Unemployment

Spending On Gambling And Low-End Hookers Slides; Weak Booze Sales Blamed On Weather

In yet another indication that the US consumer is tapped out and rolling over, a report from the "Vice Index" reporting firm SouthBay Research which tracks spending on gambling, liquor sales and prostitution, says that "spending on vices wasn’t very strong in December, a sign that overall consumer spending was weak, according to the latest reading of the Vice Index from SouthBay Research’s Andrew Zatlin" as the WSJ reports. "The Vice Index for December points to stable but subdued consumer spending," according to SouthBay's head Andrew Zatlin further predicting that retail sales slipped 0.1% in December from November.  And while the split between "the 1%" and "everyone else" was evident in the faster decline in beer sales compared to wine sales, as well as gambling where the low-end contracted while the high end expanded, nothing says a recovery for the 1% like the following sentence: "High-end escorts successfully raised prices,” Zatlin wrote in the report. “Lower-end escorts did not.

Deep Freeze Day Market Summary

Heading into the North American open, stocks in Europe are seen broadly higher, with peripheral EU stock indices outperforming after Ireland successfully returned to capital markets with its 10y syndication that attracted over EUR 10bln. Financials benefited the most from the consequent credit and bond yield spreads tightening, with smaller Italian and Spanish banks gaining around 4%. Following the successful placement, IR/GE 10y bond yield spread was seen at its tightest level since April 2010, while PO/GE 10y spread also tightened in reaction to premarket reports by Diario Economico citing sources that Portuguese govt and debt agency IGCP consider that the current level of yields already allows Portugal to go ahead with a bond sale. Looking elsewhere, the release of better than expected macroeconomic data from Germany, together with an in line Eurozone CPI, supported EUR which gradually moved into positive territory. In addition to that, smaller MRO allotment by the ECB resulted in bear steepening of the Euribor curve and also buoyed EONIA 1y1y rates. The Spanish and Italian markets are the best-performing larger bourses, Swedish the worst. The euro is stronger against the dollar. Japanese 10yr bond yields fall; Spanish yields decline. Commodities gain, with wheat, silver underperforming and Brent crude outperforming. U.S. trade balance data released later.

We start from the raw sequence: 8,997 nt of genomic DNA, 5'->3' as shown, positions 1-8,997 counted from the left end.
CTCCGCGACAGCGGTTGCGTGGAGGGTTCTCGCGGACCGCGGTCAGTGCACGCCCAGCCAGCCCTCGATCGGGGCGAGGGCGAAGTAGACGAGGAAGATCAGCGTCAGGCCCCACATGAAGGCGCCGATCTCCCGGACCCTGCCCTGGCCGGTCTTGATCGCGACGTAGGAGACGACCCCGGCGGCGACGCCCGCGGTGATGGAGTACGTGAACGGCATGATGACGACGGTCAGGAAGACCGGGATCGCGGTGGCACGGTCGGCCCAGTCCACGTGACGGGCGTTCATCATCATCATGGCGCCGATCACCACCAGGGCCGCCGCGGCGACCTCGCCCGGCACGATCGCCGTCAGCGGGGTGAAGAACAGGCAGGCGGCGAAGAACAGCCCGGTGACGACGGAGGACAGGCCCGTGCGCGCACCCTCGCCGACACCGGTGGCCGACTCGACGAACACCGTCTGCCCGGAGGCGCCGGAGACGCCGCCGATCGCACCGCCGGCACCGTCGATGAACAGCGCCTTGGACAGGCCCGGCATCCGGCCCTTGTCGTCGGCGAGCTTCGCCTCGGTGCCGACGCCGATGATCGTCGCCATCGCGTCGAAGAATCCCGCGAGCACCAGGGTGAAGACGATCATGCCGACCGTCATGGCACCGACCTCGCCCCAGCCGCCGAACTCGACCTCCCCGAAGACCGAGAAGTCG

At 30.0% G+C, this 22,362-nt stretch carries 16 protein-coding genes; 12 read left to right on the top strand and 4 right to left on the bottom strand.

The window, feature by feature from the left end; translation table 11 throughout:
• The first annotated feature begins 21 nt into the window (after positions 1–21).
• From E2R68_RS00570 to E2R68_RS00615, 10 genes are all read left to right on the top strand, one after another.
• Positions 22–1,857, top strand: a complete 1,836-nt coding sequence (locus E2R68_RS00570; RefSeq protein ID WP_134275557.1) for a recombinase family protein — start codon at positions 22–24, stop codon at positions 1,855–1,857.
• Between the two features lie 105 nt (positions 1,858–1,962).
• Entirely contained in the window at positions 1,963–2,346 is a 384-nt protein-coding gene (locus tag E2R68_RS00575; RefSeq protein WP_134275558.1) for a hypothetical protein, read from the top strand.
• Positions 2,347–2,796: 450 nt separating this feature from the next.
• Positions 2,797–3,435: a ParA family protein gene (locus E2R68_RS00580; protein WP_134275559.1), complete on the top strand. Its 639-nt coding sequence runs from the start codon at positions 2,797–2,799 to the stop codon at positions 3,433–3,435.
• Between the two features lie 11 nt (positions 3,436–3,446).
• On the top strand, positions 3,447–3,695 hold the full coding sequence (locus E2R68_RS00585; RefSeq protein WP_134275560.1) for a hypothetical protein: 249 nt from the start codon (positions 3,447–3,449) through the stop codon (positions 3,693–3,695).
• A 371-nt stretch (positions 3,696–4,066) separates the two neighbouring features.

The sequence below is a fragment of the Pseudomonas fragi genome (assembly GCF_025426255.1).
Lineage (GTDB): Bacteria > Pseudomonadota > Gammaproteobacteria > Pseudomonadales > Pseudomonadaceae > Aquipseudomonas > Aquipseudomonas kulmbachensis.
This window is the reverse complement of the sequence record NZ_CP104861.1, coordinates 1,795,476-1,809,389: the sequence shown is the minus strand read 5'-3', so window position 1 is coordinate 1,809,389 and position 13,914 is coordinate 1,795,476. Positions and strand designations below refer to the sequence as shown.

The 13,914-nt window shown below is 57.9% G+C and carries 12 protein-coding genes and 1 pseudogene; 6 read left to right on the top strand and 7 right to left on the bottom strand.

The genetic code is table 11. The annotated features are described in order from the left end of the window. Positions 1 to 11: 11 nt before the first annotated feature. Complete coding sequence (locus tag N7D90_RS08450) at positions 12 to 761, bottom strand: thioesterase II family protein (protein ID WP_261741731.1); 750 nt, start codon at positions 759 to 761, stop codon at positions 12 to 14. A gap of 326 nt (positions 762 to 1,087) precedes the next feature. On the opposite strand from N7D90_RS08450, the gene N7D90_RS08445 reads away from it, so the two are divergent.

S&P At 2,200, 4% On The 10 Year, WTI Over $110 And Bitcoin At $0 - Byron Wien's 2014 Predictions

The predictions of Blackstone's octogenarian Byron Wien (born in 1933) have been all over the place in the past 10 years, some correct, most wrong (with a recent hit rate of about 25%) - his 2013 year end S&P forecast was for 1300 - yet always entertaining. Which is the only value in the latest release of his 10 forecasts for 2014. Naturally, take all of these with a salt mine.

Guest Post: Debunking Real Estate Myths – Part 2: Overly Stringent Underwriting

Are current underwriting practices overly stringent? Yes and no. With the exception of the sub-prime era, underwriting has never been easier. At the same time, it has never been more difficult for many qualified borrowers to get a loan. This strange phenomenon is among the unintended consequences of ill-guided public policies. 

"Polar Vortex" Day Market Summary